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Department of Health written question – answered on 14th July 2017.

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Photo of Lord Hunt of Kings Heath Lord Hunt of Kings Heath Shadow Spokesperson (Cabinet Office), Shadow Spokesperson (Health), Shadow Spokesperson (Education)

Her Majesty's Government what assessment they have made of the impact of the rise in indemnity costs, resulting from the change in the discount rate on personal injury payouts, on the incentives for doctors to practise in general practice.

Photo of Lord O'Shaughnessy Lord O'Shaughnessy The Parliamentary Under-Secretary of State for Health

The Department is aware that the rising cost of indemnity is an area of concern for general practitioners (GPs).

In July 2016 NHS England published a GP Indemnity review which gathered evidence from GPs about the impact on rising costs of indemnity, which found that:

- 95% of GPs surveyed have experienced a rise in their indemnity costs in the recent years;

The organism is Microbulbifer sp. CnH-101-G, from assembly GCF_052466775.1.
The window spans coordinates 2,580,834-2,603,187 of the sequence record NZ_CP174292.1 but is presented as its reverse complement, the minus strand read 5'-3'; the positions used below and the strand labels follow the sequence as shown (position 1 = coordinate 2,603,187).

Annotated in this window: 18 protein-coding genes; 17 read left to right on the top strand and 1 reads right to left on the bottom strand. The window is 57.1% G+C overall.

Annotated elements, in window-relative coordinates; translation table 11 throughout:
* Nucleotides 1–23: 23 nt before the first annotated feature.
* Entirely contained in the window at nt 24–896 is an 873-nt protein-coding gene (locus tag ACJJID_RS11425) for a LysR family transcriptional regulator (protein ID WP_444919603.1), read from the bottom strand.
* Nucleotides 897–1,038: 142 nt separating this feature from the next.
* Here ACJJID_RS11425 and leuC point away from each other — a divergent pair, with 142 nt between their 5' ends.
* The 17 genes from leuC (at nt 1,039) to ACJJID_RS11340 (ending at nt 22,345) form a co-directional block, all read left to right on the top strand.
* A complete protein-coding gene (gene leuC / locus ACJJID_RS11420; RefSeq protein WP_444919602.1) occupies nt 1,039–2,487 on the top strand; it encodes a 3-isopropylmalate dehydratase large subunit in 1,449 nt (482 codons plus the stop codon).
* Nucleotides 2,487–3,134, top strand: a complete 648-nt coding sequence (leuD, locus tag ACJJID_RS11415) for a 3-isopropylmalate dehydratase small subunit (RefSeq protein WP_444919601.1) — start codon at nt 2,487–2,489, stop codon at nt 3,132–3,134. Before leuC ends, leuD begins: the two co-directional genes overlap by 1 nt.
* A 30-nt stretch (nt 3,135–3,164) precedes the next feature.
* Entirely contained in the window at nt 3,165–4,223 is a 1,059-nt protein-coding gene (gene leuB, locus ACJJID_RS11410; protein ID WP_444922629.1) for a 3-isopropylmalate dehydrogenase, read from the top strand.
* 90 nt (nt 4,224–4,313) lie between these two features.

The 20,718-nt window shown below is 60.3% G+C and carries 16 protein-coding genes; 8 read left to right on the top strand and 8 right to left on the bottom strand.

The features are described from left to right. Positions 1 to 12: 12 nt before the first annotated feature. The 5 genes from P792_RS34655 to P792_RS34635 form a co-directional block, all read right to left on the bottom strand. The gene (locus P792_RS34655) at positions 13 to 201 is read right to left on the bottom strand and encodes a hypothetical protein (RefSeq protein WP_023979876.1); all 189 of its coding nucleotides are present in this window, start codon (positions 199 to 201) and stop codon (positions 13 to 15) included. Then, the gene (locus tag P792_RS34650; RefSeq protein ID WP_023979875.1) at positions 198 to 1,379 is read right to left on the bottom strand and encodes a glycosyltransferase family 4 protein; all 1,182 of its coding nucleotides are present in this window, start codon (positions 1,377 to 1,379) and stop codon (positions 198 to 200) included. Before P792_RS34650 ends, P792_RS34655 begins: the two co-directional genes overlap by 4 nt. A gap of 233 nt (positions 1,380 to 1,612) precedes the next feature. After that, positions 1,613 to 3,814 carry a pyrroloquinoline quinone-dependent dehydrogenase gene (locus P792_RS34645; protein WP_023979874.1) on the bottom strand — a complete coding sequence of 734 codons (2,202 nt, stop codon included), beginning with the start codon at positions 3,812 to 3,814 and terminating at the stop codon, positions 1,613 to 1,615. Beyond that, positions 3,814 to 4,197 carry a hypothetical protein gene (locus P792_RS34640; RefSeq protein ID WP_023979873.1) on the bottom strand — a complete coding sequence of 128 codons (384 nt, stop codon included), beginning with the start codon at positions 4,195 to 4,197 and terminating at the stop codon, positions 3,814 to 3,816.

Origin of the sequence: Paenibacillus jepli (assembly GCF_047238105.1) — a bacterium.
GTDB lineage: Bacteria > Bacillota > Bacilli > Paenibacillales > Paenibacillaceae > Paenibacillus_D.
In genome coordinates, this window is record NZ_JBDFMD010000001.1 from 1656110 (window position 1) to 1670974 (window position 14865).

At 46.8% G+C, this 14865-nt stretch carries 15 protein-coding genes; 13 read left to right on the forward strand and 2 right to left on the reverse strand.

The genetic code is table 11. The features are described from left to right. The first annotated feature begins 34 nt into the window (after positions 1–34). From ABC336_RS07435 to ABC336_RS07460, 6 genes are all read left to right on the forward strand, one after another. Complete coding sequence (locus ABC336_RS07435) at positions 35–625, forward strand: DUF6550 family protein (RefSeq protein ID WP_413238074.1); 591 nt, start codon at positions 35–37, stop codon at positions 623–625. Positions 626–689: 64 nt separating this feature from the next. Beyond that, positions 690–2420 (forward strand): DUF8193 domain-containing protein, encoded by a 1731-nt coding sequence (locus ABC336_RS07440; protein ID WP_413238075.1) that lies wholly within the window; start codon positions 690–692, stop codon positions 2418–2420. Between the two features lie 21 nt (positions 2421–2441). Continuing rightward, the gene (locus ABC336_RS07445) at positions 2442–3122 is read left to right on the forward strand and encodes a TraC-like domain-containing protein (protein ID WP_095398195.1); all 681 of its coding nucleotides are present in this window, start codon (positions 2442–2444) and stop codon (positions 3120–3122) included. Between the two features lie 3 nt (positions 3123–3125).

- four fifths of GPs responded that they had been deterred in some way from taking certain types of clinical sessions due to the rise in their indemnity costs; and

- GPs told us that that if indemnity costs continue to rise at recent rates, this may act as a break on the willingness of GPs to join the profession, to remain in the profession, or to increase their workload.

In recognition of the rising costs of indemnity, NHS England put an extra £30 million in to the GP contract in March 2017 to cover indemnity-related inflation for GPs from 2016-17. A further sum of approximately £30 million will be made available for April 2018.

The change in the personal injury discount rate announced by the former Lord Chancellor (Elizabeth Truss MP) in February 2017 has significantly increased the cost of claims. The Department is working closely with GPs and Medical Defence Organisations to ensure that appropriate funding is available to meet additional costs to GPs, recognising the crucial role they play in the delivery of National Health Service care.

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